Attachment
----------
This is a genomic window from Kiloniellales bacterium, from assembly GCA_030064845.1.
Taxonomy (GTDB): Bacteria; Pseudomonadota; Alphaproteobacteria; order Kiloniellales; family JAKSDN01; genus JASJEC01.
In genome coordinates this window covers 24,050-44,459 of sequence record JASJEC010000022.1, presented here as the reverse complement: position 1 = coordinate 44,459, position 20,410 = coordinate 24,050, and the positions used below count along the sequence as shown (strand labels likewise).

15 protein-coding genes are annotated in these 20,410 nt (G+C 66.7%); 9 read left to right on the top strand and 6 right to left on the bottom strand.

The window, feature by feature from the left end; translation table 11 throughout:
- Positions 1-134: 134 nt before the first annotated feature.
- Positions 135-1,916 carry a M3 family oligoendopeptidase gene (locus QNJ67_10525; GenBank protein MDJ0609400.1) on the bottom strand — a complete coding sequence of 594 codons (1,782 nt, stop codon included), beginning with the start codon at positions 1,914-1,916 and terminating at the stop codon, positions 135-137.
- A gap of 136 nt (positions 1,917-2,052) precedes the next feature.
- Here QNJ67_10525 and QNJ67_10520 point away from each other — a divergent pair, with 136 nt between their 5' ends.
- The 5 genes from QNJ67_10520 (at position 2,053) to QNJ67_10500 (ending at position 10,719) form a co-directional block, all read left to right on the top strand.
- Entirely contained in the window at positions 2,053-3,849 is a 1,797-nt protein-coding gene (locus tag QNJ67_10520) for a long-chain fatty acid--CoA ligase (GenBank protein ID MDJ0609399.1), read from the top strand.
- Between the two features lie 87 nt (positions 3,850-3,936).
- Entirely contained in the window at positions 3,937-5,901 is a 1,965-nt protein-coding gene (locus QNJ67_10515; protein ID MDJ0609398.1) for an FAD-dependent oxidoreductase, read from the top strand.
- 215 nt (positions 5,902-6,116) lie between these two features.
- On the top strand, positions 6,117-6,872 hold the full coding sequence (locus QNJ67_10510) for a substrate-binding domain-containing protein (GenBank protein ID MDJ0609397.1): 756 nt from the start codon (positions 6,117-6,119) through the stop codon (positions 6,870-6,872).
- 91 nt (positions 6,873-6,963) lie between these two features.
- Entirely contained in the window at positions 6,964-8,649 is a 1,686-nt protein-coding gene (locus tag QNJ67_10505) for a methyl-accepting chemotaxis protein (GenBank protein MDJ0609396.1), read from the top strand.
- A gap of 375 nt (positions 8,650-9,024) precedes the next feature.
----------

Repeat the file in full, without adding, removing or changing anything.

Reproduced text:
This is a genomic window from Kiloniellales bacterium, from assembly GCA_030064845.1.
Taxonomy (GTDB): Bacteria; Pseudomonadota; Alphaproteobacteria; order Kiloniellales; family JAKSDN01; genus JASJEC01.
In genome coordinates this window covers 24,050-44,459 of sequence record JASJEC010000022.1, presented here as the reverse complement: position 1 = coordinate 44,459, position 20,410 = coordinate 24,050, and the positions used below count along the sequence as shown (strand labels likewise).

15 protein-coding genes are annotated in these 20,410 nt (G+C 66.7%); 9 read left to right on the top strand and 6 right to left on the bottom strand.

The window, feature by feature from the left end; translation table 11 throughout:
- Positions 1-134: 134 nt before the first annotated feature.
- Positions 135-1,916 carry a M3 family oligoendopeptidase gene (locus QNJ67_10525; GenBank protein MDJ0609400.1) on the bottom strand — a complete coding sequence of 594 codons (1,782 nt, stop codon included), beginning with the start codon at positions 1,914-1,916 and terminating at the stop codon, positions 135-137.
- A gap of 136 nt (positions 1,917-2,052) precedes the next feature.
- Here QNJ67_10525 and QNJ67_10520 point away from each other — a divergent pair, with 136 nt between their 5' ends.
- The 5 genes from QNJ67_10520 (at position 2,053) to QNJ67_10500 (ending at position 10,719) form a co-directional block, all read left to right on the top strand.
- Entirely contained in the window at positions 2,053-3,849 is a 1,797-nt protein-coding gene (locus tag QNJ67_10520) for a long-chain fatty acid--CoA ligase (GenBank protein ID MDJ0609399.1), read from the top strand.
- Between the two features lie 87 nt (positions 3,850-3,936).
- Entirely contained in the window at positions 3,937-5,901 is a 1,965-nt protein-coding gene (locus QNJ67_10515; protein ID MDJ0609398.1) for an FAD-dependent oxidoreductase, read from the top strand.
- 215 nt (positions 5,902-6,116) lie between these two features.
- On the top strand, positions 6,117-6,872 hold the full coding sequence (locus QNJ67_10510) for a substrate-binding domain-containing protein (GenBank protein ID MDJ0609397.1): 756 nt from the start codon (positions 6,117-6,119) through the stop codon (positions 6,870-6,872).
- 91 nt (positions 6,873-6,963) lie between these two features.
- Entirely contained in the window at positions 6,964-8,649 is a 1,686-nt protein-coding gene (locus tag QNJ67_10505) for a methyl-accepting chemotaxis protein (GenBank protein MDJ0609396.1), read from the top strand.
- A gap of 375 nt (positions 8,650-9,024) precedes the next feature.